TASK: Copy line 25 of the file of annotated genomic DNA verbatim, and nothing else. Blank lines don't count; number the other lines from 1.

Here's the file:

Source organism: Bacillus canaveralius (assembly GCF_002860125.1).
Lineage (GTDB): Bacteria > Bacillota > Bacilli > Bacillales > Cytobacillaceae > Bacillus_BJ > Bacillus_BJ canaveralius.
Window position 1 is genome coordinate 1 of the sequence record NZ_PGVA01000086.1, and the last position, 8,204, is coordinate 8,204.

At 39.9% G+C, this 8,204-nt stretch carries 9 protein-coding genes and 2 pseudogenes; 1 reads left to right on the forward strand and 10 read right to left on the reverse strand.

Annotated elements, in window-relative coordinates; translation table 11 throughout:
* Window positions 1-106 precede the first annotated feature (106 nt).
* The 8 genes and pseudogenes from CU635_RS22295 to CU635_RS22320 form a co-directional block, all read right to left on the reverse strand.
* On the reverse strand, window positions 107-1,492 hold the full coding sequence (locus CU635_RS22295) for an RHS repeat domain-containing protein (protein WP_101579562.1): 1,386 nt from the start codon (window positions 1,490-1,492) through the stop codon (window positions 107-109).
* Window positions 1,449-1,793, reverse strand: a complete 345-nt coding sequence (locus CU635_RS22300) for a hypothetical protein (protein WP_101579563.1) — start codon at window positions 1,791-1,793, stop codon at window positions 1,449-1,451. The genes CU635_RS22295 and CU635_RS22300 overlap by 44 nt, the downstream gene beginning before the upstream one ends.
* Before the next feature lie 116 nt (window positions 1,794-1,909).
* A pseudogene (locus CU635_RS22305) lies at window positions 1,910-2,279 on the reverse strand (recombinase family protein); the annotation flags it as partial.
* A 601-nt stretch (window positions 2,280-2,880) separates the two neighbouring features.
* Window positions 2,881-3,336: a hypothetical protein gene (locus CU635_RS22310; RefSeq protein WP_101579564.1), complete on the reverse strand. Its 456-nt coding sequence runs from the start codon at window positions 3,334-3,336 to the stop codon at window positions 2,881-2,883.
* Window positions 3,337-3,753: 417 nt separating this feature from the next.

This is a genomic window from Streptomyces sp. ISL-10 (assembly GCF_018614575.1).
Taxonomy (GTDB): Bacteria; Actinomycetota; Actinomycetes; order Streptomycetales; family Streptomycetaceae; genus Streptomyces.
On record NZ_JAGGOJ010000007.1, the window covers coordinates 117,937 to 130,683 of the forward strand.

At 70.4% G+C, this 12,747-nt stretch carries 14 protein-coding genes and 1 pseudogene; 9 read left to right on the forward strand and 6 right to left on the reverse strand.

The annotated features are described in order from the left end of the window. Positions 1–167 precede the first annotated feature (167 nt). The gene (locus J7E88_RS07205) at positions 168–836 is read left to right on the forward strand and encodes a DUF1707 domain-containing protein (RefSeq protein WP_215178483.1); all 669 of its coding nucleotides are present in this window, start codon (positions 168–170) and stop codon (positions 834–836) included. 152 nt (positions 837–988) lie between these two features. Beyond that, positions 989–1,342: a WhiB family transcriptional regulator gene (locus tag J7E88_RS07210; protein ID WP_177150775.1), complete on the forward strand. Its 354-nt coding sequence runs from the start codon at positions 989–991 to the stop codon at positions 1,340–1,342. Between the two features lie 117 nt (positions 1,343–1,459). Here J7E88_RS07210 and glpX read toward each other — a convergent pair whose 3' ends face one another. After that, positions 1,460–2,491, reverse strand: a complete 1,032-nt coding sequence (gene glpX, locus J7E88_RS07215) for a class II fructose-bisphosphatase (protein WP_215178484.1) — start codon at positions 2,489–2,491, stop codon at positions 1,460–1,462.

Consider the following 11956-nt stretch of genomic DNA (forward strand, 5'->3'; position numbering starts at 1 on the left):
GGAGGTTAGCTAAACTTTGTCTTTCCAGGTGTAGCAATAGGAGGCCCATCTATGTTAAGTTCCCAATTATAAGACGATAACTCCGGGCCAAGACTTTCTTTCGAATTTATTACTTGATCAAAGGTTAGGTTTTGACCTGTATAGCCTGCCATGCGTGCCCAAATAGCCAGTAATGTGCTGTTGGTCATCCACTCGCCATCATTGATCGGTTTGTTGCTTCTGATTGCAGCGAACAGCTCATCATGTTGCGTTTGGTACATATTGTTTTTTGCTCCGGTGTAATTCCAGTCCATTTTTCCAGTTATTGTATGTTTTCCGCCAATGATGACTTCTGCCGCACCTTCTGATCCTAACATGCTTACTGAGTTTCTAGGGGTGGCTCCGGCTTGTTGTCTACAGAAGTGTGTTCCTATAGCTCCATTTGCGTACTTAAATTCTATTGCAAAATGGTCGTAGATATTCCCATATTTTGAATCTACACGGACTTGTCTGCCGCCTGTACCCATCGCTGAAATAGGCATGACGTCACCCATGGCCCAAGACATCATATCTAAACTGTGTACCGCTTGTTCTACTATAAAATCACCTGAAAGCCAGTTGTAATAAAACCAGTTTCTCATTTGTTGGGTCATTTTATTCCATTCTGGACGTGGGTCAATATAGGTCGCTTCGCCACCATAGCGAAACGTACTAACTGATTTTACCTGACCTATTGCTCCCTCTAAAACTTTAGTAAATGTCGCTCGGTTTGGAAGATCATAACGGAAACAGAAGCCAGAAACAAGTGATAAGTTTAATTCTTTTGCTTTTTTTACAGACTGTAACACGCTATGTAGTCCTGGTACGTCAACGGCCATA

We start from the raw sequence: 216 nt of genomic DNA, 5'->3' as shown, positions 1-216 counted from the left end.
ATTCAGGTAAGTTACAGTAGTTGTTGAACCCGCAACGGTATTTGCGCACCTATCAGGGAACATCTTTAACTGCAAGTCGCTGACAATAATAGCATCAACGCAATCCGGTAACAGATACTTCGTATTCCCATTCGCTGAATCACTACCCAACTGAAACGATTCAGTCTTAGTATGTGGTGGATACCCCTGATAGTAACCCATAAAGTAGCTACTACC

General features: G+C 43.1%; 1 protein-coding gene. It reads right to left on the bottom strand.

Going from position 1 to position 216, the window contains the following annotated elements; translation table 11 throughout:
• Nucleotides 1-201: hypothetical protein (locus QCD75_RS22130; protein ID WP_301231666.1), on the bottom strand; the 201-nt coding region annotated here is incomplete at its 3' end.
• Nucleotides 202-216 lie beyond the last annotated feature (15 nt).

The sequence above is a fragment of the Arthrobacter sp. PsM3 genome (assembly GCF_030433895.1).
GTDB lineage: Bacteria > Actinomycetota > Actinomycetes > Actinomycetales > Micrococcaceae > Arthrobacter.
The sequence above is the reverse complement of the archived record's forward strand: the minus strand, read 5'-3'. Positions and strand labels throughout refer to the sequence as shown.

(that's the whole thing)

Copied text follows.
Going from position 1 to position 216, the window contains the following annotated elements; translation table 11 throughout: